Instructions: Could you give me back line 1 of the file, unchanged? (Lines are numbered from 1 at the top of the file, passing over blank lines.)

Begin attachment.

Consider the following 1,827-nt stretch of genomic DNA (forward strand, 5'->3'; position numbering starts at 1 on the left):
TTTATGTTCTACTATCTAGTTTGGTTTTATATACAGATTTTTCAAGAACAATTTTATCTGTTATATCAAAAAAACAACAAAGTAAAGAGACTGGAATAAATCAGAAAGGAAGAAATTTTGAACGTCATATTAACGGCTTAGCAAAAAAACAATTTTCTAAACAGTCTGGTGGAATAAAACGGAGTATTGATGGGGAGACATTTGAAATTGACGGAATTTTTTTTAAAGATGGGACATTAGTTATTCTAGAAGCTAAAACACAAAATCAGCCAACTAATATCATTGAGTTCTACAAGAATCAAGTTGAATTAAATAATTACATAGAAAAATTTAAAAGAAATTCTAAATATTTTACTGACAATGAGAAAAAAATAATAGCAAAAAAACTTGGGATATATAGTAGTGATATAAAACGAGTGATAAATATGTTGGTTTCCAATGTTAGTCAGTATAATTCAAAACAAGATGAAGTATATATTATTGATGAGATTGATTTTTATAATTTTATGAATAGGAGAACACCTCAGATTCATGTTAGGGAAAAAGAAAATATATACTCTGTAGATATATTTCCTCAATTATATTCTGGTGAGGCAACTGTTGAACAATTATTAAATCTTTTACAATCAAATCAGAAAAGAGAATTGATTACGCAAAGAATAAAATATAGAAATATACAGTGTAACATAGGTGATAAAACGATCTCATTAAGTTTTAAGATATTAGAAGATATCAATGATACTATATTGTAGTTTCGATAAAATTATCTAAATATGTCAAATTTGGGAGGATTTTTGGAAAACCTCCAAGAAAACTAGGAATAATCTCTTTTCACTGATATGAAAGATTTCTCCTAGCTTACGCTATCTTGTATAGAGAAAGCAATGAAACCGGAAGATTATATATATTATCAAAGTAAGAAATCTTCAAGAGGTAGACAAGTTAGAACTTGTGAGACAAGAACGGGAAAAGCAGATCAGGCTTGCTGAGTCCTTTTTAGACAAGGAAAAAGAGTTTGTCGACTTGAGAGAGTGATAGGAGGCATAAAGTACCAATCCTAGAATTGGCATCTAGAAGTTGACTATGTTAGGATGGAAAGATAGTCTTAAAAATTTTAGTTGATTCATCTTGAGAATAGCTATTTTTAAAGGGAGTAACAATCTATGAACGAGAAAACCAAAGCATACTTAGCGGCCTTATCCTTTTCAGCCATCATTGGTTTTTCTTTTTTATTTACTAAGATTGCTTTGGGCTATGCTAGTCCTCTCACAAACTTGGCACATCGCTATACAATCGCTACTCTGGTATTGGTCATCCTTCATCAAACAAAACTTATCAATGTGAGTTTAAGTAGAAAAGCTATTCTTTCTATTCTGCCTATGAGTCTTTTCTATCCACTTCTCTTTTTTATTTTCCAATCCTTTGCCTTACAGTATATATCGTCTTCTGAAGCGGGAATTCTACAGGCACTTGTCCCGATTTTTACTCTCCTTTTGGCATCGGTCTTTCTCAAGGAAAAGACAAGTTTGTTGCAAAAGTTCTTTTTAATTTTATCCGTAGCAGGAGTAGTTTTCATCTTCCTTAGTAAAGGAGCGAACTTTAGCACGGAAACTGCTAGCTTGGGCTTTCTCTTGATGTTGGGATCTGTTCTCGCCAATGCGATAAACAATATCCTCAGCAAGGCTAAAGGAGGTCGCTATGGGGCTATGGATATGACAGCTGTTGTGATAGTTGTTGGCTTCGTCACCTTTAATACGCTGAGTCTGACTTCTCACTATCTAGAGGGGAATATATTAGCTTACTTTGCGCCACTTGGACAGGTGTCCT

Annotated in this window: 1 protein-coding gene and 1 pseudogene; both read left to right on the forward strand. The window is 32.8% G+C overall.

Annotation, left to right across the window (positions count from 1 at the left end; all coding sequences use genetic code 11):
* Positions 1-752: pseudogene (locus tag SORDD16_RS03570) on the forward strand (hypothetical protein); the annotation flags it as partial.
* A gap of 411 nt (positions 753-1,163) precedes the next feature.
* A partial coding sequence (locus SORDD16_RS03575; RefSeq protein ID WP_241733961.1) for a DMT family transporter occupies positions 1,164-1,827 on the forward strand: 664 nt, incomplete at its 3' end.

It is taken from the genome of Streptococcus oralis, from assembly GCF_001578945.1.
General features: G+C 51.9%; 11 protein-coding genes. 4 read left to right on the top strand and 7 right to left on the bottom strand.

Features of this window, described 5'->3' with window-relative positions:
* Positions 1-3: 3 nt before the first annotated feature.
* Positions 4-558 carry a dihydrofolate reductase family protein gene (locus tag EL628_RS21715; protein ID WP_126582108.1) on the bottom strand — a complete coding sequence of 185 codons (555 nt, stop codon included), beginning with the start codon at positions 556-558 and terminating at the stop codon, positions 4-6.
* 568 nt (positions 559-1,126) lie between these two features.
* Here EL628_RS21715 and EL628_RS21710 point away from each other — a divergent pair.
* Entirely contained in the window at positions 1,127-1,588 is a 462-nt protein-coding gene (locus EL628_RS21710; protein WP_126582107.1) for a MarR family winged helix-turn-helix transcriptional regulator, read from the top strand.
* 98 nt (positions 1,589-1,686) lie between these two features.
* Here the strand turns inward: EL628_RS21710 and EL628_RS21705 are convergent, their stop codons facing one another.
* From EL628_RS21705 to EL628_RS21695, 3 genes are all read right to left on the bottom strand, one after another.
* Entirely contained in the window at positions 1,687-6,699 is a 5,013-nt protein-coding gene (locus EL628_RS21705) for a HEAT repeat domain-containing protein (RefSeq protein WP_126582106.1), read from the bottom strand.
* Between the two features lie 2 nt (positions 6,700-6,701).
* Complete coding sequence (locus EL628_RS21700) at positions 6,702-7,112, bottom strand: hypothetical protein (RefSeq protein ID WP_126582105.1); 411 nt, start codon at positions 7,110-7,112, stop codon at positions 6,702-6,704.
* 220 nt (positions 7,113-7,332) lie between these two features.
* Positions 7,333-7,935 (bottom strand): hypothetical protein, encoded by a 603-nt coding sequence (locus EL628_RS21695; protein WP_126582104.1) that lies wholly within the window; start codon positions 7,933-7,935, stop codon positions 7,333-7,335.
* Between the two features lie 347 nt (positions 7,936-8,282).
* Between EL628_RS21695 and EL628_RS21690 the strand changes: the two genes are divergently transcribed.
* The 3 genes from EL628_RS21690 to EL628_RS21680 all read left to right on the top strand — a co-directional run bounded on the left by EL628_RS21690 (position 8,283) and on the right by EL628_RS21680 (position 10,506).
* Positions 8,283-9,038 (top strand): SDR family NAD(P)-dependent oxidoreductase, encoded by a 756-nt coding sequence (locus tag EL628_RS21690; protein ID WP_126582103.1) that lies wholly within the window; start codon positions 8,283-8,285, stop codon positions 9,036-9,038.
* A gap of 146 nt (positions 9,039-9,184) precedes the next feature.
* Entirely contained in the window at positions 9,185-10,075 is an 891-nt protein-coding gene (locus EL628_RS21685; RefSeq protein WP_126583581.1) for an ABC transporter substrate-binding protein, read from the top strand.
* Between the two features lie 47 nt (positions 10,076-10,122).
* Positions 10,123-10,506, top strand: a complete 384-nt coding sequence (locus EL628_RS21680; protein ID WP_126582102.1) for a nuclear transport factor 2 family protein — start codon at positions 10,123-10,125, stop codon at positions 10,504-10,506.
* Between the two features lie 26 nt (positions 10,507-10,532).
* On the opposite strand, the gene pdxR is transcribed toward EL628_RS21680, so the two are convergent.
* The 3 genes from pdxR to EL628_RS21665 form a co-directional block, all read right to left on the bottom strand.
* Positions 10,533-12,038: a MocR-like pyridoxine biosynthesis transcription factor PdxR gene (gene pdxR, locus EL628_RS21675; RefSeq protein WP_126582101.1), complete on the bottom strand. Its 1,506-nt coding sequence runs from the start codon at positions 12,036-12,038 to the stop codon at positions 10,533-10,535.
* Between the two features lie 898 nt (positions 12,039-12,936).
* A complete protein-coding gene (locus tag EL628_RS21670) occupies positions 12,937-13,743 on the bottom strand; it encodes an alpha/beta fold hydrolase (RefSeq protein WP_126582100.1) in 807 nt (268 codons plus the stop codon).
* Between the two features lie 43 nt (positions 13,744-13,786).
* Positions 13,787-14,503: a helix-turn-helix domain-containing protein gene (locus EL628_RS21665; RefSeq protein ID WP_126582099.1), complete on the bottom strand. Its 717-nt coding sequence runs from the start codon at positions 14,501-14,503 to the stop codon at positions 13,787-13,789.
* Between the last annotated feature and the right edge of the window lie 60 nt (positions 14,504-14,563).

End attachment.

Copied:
Consider the following 1,827-nt stretch of genomic DNA (forward strand, 5'->3'; position numbering starts at 1 on the left):